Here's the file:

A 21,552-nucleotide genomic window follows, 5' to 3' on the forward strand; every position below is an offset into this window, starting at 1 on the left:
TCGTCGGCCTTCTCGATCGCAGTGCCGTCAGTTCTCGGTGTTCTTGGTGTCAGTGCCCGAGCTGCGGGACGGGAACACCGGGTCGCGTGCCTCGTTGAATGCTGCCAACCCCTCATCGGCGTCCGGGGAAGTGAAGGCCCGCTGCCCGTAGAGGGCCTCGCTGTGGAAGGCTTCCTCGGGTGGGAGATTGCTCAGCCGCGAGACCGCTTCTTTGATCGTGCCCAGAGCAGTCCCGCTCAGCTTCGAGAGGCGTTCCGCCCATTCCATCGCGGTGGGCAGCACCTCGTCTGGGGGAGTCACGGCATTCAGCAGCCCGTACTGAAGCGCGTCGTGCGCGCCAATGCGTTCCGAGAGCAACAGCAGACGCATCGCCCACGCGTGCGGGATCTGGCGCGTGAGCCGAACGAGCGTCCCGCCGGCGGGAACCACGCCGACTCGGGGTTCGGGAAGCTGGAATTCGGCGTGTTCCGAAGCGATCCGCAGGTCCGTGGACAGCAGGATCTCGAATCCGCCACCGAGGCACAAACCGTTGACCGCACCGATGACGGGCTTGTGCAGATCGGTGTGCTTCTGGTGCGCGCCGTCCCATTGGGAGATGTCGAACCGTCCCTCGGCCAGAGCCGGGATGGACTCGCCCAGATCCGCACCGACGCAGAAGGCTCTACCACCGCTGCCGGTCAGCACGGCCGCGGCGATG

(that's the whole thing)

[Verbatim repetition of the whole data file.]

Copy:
A 21,552-nucleotide genomic window follows, 5' to 3' on the forward strand; every position below is an offset into this window, starting at 1 on the left:
TCGTCGGCCTTCTCGATCGCAGTGCCGTCAGTTCTCGGTGTTCTTGGTGTCAGTGCCCGAGCTGCGGGACGGGAACACCGGGTCGCGTGCCTCGTTGAATGCTGCCAACCCCTCATCGGCGTCCGGGGAAGTGAAGGCCCGCTGCCCGTAGAGGGCCTCGCTGTGGAAGGCTTCCTCGGGTGGGAGATTGCTCAGCCGCGAGACCGCTTCTTTGATCGTGCCCAGAGCAGTCCCGCTCAGCTTCGAGAGGCGTTCCGCCCATTCCATCGCGGTGGGCAGCACCTCGTCTGGGGGAGTCACGGCATTCAGCAGCCCGTACTGAAGCGCGTCGTGCGCGCCAATGCGTTCCGAGAGCAACAGCAGACGCATCGCCCACGCGTGCGGGATCTGGCGCGTGAGCCGAACGAGCGTCCCGCCGGCGGGAACCACGCCGACTCGGGGTTCGGGAAGCTGGAATTCGGCGTGTTCCGAAGCGATCCGCAGGTCCGTGGACAGCAGGATCTCGAATCCGCCACCGAGGCACAAACCGTTGACCGCACCGATGACGGGCTTGTGCAGATCGGTGTGCTTCTGGTGCGCGCCGTCCCATTGGGAGATGTCGAACCGTCCCTCGGCCAGAGCCGGGATGGACTCGCCCAGATCCGCACCGACGCAGAAGGCTCTACCACCGCTGCCGGTCAGCACGGCCGCGGCGATG